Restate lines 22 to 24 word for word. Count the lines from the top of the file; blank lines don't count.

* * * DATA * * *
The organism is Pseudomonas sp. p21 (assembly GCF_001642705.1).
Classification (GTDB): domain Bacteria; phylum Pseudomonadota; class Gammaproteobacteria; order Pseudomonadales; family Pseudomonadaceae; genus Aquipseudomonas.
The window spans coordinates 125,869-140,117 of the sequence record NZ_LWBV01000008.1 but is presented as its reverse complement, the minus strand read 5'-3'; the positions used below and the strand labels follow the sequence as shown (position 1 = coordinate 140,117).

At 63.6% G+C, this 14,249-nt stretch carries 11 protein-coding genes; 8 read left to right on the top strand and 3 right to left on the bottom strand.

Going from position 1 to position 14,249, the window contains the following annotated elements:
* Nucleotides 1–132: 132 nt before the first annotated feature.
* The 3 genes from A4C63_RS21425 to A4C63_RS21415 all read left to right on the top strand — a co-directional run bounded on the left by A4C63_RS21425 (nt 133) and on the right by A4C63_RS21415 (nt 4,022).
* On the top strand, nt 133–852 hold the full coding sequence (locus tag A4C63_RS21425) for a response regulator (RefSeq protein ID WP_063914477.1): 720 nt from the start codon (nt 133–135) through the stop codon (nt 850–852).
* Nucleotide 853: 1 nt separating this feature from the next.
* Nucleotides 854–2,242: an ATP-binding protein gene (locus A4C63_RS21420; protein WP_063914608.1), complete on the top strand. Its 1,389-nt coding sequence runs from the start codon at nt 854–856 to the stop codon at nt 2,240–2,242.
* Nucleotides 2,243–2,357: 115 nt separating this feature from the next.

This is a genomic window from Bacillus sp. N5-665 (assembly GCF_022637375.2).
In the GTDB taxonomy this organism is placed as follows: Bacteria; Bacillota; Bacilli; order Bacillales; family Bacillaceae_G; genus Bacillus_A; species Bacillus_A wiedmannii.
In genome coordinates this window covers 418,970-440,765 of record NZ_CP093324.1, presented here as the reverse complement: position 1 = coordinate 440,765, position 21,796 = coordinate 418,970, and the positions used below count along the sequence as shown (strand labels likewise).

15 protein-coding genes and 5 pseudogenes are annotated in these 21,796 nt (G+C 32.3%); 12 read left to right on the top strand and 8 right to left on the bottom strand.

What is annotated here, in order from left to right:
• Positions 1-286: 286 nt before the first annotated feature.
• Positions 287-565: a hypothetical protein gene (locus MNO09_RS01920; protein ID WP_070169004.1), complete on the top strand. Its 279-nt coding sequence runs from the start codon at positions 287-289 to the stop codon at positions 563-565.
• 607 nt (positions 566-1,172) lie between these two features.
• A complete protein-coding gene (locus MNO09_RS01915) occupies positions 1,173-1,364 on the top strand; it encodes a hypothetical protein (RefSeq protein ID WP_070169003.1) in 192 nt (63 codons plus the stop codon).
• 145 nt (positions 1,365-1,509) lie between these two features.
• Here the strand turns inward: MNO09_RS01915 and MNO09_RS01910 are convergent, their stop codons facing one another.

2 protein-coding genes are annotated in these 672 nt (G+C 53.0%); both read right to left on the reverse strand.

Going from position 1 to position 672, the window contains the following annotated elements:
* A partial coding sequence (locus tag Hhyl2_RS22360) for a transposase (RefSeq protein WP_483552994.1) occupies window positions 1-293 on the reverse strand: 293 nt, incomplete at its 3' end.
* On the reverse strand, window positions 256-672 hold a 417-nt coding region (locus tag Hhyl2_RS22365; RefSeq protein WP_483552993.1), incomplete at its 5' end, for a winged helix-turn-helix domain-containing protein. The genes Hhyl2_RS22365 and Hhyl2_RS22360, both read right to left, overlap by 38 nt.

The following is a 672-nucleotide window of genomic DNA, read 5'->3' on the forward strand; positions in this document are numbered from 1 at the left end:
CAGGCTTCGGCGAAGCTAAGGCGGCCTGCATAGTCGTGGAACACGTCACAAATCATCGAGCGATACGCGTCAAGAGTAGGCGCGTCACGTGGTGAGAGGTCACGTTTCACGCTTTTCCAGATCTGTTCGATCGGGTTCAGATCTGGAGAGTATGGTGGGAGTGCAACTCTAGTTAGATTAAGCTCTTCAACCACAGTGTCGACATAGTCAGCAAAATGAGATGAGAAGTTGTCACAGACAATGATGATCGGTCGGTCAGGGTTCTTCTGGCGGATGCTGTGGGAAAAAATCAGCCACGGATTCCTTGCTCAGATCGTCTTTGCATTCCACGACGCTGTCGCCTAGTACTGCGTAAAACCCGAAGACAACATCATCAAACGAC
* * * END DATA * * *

• Here the strand turns inward: MNO09_RS01915 and MNO09_RS01910 are convergent, their stop codons facing one another.

2 protein-coding genes are annotated in these 672 nt (G+C 53.0%); both read right to left on the reverse strand.

Going from position 1 to position 672, the window contains the following annotated elements: